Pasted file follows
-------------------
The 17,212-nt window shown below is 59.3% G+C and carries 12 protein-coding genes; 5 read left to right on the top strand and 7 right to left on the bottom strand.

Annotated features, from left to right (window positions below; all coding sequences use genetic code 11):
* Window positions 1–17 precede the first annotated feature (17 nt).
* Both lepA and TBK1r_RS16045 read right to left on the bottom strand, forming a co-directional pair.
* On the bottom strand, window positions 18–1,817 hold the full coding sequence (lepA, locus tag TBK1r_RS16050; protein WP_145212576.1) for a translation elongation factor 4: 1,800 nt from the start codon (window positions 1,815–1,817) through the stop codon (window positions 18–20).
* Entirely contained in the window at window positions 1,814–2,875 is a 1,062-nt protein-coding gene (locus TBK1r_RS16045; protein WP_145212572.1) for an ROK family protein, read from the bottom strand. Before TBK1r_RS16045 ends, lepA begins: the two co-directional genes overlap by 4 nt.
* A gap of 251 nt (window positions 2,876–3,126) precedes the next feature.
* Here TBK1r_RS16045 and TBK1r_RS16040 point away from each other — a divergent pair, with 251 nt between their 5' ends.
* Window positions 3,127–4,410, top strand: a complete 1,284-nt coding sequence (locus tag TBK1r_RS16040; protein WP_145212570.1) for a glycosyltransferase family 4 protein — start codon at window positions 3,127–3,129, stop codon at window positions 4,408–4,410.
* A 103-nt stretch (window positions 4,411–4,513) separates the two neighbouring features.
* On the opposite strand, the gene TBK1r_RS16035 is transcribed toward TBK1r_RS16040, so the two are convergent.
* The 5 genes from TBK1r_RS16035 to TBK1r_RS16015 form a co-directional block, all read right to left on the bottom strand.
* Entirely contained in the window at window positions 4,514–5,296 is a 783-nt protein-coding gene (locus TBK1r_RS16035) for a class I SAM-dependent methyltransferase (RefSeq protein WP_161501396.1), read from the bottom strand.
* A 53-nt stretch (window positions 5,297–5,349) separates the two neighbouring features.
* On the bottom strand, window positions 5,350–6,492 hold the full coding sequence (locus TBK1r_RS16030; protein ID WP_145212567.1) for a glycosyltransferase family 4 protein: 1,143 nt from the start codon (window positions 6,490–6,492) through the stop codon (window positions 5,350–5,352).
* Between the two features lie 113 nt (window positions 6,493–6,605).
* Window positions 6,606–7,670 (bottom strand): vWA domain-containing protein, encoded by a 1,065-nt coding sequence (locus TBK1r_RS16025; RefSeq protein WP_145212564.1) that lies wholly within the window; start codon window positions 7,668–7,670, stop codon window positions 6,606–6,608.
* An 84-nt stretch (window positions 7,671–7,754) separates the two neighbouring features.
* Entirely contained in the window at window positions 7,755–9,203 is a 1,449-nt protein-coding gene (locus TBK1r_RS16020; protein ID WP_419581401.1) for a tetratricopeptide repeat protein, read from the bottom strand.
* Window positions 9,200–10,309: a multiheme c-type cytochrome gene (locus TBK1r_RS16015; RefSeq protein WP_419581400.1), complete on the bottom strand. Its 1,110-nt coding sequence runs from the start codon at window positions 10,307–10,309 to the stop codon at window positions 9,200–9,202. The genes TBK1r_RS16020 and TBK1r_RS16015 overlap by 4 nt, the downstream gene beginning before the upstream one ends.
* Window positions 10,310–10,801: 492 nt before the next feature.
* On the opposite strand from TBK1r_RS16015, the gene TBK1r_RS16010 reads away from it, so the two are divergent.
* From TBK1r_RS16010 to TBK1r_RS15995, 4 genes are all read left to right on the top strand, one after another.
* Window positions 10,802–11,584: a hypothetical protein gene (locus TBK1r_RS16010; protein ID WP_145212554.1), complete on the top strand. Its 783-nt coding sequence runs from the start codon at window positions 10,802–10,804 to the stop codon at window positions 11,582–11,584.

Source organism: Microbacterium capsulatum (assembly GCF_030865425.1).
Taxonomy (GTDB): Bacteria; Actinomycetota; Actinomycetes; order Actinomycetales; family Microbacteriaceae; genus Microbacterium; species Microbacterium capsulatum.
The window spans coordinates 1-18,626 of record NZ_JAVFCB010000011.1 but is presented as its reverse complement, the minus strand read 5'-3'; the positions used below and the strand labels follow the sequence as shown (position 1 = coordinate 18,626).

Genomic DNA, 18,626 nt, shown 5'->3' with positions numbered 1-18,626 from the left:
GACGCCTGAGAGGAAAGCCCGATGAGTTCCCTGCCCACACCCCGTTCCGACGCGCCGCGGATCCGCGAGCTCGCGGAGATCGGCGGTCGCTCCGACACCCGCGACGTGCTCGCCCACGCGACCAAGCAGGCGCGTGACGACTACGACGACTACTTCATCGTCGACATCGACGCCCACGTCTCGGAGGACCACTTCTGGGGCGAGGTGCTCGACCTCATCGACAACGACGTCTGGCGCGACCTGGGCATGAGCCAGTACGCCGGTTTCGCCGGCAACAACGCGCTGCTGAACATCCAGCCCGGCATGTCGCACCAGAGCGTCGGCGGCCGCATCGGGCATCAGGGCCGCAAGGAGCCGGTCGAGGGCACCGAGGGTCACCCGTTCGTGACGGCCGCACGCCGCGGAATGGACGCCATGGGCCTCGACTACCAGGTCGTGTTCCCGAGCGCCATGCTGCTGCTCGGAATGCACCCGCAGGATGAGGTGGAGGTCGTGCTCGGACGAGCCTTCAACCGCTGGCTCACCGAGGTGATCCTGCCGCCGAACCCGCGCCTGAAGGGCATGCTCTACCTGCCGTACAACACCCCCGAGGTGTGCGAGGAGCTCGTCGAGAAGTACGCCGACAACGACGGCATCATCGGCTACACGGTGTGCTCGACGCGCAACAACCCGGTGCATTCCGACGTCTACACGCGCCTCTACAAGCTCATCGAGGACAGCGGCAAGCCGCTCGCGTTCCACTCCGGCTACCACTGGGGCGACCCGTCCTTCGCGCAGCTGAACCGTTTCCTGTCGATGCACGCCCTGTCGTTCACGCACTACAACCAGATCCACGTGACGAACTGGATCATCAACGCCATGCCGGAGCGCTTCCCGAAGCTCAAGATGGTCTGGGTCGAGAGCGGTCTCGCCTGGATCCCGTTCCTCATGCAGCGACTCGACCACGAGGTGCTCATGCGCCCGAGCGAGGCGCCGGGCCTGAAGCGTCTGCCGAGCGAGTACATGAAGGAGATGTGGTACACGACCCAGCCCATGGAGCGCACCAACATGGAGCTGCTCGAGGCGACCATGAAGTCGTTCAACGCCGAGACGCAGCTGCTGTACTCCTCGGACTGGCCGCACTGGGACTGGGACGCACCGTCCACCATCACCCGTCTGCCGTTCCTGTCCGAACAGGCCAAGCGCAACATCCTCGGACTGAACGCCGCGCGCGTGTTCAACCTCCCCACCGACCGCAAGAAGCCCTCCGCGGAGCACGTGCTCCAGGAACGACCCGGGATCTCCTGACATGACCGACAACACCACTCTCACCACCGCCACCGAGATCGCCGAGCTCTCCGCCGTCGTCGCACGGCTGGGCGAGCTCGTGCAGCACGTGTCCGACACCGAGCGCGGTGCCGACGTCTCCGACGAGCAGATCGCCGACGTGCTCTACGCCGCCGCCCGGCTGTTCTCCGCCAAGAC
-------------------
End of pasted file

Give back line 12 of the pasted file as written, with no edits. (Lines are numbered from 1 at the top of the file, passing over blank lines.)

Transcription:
* The 5 genes from TBK1r_RS16035 to TBK1r_RS16015 form a co-directional block, all read right to left on the bottom strand.